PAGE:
Conservatives back proposed gray wolf delisting as green groups howl

The U.S. Fish and Wildlife Service said gray wolf populations recovered significantly after nearly disappearing

Crystal, a female gray wolf, roams the new wold enclosure during a sneak peak of the new American Trail at the Smithsonian National Zoo August 29, 2012 in Washington, D.C. (Allison Shelley/Getty Images)

The Department of Interior moved on Thursday to remove gray wolves from federal protection, pleasing congressional Republicans and rankling environmental organizations that plan to fight the decision in court.

“Glad to see it,” Montana Sen. Steve Daines who like many western Republicans supports less federal control over at-risk species, told CQ. “Any time we can move a species off the endangered species list should be a victory.”

In its announcement, the U.S. Fish and Wildlife Service said gray wolf populations had recovered significantly after nearly disappearing in the early 1900s and now moved freely in nine states.

“This constitutes one of the greatest comebacks for an animal in U.S. conservation history,” the agency said, adding that the proposal excludes the Mexican gray wolf.

“The gray wolf no longer meets the definition of a threatened or endangered species,” David Bernhardt, acting secretary of the Interior, said in a statement. “Today the wolf is thriving on its vast range and it is reasonable to conclude it will continue to do so in the future.”


The federal government first labeled gray wolf populations endangered in 1974, a year after the Endangered Species Act became law, and the designation has been fought in courts since. The Obama administration proposed delisting gray wolves in 2013 but federal courts struck it down, arguing FWS had not conducted adequate analysis of its impact on the wolf population.

Republicans who largely support reducing the federal role in managing the species are ecstatic about Interior’s proposal even though it could take years for the courts to resolve whether this removal will survive legal scrutiny. They believe western and mountain states have demonstrated they can oversee gray wolf populations and want far less federal oversight.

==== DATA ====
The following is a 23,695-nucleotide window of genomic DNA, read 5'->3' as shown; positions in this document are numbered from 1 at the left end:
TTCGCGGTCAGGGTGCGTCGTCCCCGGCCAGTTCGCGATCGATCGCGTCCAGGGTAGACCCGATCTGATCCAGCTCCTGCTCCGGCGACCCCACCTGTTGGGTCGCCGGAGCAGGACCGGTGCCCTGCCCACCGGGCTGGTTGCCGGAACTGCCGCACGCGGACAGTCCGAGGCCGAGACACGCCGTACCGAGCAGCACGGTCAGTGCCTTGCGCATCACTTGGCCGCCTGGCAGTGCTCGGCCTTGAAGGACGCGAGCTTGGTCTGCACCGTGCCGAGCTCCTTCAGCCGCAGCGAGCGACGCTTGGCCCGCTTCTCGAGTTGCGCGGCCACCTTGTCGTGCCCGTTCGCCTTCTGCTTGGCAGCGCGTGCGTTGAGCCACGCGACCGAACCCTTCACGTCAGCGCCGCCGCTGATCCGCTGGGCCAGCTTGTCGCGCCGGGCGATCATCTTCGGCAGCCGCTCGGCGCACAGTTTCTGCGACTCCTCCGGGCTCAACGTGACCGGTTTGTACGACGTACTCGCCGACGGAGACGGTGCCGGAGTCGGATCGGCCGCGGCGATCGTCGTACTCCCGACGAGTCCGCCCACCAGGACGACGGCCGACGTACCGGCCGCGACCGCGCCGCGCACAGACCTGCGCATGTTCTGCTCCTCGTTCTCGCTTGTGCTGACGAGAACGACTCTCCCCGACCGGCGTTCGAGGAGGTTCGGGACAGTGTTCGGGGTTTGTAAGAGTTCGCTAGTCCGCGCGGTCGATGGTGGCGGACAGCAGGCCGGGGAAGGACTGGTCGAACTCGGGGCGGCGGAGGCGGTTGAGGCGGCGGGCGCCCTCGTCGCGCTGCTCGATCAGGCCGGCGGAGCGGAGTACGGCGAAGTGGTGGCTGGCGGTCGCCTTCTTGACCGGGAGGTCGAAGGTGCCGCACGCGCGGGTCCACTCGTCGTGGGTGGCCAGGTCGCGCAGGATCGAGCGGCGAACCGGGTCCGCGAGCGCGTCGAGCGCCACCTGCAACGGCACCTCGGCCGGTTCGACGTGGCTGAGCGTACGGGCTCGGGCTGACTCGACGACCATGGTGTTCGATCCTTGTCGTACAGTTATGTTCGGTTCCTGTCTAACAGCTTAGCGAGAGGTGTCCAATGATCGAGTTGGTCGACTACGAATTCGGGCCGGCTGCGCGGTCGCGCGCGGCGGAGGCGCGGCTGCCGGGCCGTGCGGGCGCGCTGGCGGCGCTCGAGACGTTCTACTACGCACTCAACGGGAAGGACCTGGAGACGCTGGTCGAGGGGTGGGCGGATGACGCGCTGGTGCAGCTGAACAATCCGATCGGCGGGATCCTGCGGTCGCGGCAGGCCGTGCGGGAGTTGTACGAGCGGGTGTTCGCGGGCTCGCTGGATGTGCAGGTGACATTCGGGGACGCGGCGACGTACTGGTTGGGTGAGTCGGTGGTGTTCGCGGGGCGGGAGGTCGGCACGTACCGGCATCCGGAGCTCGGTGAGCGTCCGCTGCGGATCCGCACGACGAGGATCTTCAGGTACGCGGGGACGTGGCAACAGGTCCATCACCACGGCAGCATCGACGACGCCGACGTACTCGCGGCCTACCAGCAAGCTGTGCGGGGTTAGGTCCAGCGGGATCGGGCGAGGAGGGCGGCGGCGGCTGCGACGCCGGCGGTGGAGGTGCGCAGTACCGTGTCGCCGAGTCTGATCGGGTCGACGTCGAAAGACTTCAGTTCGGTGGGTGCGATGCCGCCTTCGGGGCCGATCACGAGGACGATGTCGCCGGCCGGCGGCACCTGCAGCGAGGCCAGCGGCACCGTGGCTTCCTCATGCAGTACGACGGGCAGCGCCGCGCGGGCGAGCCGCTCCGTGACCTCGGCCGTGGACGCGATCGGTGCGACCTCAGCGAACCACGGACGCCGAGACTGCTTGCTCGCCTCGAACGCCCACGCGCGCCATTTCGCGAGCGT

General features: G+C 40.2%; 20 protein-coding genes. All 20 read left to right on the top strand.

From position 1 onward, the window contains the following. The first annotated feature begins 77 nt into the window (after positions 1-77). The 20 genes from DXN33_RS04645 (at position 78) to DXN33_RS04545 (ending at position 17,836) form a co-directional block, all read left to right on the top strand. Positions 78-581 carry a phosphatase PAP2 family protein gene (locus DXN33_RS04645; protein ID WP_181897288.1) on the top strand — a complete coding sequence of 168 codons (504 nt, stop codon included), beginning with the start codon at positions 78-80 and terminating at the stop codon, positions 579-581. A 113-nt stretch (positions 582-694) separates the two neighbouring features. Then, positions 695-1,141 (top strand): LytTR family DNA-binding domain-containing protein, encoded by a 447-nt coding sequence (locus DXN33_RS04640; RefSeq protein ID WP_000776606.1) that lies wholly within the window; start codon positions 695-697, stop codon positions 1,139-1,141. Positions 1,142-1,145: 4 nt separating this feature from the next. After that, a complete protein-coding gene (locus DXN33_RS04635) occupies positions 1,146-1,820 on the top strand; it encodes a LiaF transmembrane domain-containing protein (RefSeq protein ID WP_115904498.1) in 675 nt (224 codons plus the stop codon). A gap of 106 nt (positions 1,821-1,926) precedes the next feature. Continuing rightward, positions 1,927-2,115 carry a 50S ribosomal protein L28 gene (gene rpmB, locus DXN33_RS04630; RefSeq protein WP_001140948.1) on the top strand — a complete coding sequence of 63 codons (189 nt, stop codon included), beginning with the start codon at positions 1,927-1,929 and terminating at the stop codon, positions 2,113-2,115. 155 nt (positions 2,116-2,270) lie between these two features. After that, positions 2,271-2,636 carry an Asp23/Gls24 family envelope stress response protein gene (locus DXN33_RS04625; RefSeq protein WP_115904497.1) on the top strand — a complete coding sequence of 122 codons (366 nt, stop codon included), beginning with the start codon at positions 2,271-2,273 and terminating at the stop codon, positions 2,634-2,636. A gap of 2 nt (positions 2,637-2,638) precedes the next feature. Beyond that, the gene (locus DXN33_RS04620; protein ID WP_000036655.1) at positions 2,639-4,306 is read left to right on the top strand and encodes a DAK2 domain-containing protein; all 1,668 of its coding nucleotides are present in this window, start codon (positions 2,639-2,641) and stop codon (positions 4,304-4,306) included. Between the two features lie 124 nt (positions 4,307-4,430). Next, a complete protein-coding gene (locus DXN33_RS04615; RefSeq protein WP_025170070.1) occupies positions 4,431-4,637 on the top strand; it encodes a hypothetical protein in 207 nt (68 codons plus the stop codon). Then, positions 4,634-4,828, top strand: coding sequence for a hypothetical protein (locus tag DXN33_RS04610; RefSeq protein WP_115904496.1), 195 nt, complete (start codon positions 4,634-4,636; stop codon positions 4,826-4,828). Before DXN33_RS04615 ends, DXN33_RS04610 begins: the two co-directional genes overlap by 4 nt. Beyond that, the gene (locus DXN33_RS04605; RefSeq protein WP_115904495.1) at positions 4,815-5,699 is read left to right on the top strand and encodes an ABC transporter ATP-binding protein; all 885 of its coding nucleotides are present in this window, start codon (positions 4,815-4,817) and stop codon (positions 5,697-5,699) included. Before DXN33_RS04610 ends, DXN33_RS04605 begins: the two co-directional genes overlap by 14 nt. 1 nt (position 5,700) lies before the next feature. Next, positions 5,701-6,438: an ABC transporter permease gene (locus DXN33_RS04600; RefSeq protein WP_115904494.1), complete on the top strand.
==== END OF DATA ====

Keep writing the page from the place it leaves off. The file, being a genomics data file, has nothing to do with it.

“I’ve been fighting to get them delisted for years now and I agree with the delisting,” Idaho Republican Sen. Michael D. Crapo told CQ. “Complete state management is what I think is the best outcome.”

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Hours after the Interior announcement, which is subject to public comment, environmental groups said they would challenge the decision in court.

“We’ll go to court to stop the Trump administration from prematurely stripping wolves of the lifesaving protections that rescued them from the brink of extinction,” Michael Robinson, a senior conservation advocate with the Center for Biological Diversity, said in a statement. “The livestock industry and trophy hunters want wolves dead, but we’ll make sure the feds fulfill their obligation to restore wolves across the country.”

The species population is about 5 percent of its historic levels, according to the center.

“It’s still a proposal,” said Bob Dreher, senior vice president for conservation programs for the Defenders of Wildlife. “If they finalize it, we would almost certainly sue.”

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